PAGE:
In Italy, every April 25, the day of liberation from the Nazi-fascist army in 1945 is commemorated, for Venetians this date has a twofold and even deeper bond: it represents the date of martyrdom and death of the patron, San Marco Evangelist, whose tradition has it that he received the message Pax Tibi Marce Evangelista meus from the angel in what is now Campo San Francesco della Vigna.
The attachment to this saint is certainly linked to the arrival in the lagoon of his relics in 828, stolen from Alexandria and deposited in the basilica dedicated to him. Soon, he became the patron saint of the city.
In conjunction with this festival, the custom of the traditional bòcolo is still alive during which men in love give their loved ones a red rosebud as a pledge of their love. There are many legends that revolve around this tradition but surely the most credited one is the one that tells the love story between a beautiful and wealthy girl and a humble and courageous young man ready to do anything to convince his father to give him his hand of the daughter.
It is said that the boy, in order to be considered up to the future father-in-law, decided with stubbornness to become a brave knight. With perseverance and tenacity learn the art of combat and become one of the most famous and heroic fighters. Unfortunately, however, during an ambush, a traitor hits him to death and, in his last heartbreaking moments of life, his mind runs to his girlfriend.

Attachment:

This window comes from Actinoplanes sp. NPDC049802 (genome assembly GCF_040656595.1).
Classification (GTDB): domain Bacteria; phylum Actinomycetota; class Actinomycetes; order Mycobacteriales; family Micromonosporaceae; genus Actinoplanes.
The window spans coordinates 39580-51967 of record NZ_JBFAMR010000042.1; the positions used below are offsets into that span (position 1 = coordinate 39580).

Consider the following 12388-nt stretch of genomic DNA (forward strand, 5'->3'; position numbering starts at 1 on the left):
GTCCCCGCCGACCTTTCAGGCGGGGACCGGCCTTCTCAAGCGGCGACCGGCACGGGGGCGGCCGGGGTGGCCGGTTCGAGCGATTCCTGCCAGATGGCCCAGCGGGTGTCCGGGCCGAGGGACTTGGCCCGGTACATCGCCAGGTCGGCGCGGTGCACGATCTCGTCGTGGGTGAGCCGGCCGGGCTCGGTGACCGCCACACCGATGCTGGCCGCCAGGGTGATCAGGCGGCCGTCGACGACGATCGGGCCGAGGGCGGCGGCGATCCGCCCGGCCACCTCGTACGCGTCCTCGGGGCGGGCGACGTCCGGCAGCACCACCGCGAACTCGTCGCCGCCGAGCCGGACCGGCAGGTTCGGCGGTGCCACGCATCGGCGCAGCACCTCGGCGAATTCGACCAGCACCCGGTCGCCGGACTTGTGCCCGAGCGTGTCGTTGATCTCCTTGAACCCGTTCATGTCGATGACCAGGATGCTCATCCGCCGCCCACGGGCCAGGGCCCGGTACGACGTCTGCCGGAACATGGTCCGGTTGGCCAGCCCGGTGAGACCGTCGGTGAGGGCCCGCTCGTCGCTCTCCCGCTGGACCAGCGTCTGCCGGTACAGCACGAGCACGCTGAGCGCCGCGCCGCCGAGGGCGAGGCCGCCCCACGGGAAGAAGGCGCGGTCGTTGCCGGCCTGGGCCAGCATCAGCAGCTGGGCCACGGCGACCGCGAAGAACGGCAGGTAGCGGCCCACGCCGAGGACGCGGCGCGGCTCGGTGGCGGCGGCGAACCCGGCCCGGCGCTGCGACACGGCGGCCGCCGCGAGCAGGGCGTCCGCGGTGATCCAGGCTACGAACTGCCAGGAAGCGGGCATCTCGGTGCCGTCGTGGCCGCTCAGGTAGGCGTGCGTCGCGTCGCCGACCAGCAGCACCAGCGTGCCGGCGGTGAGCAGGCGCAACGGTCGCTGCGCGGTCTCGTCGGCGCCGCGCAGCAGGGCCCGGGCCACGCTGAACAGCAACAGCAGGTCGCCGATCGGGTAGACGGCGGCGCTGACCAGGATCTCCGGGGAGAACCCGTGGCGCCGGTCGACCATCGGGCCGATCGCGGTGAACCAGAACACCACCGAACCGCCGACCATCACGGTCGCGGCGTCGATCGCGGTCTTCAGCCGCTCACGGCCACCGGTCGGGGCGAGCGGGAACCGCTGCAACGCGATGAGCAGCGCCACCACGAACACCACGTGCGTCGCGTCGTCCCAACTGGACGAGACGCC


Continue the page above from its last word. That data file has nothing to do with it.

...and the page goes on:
With difficulty, he detaches a branch of white rose present in the nearby rose garden, brings it close to the heart and the flower begins to drink from the copious blood that came out of his chest; the young man asks his trusted friend to bring him as a gift to his beloved. The dear friend sets off on a journey to bring the battle companion's message of love to his fiancée who, after listening to the warrior's words, brings the bud first to the lips for a kiss and then to the chest moving away. This happened on April 24th. The next day, the young girl was found lifeless in her room, lying on the bed: near the heart, in her hands, the flower lay, a symbol of their eternal love, still fresh and fragrant as if just picked.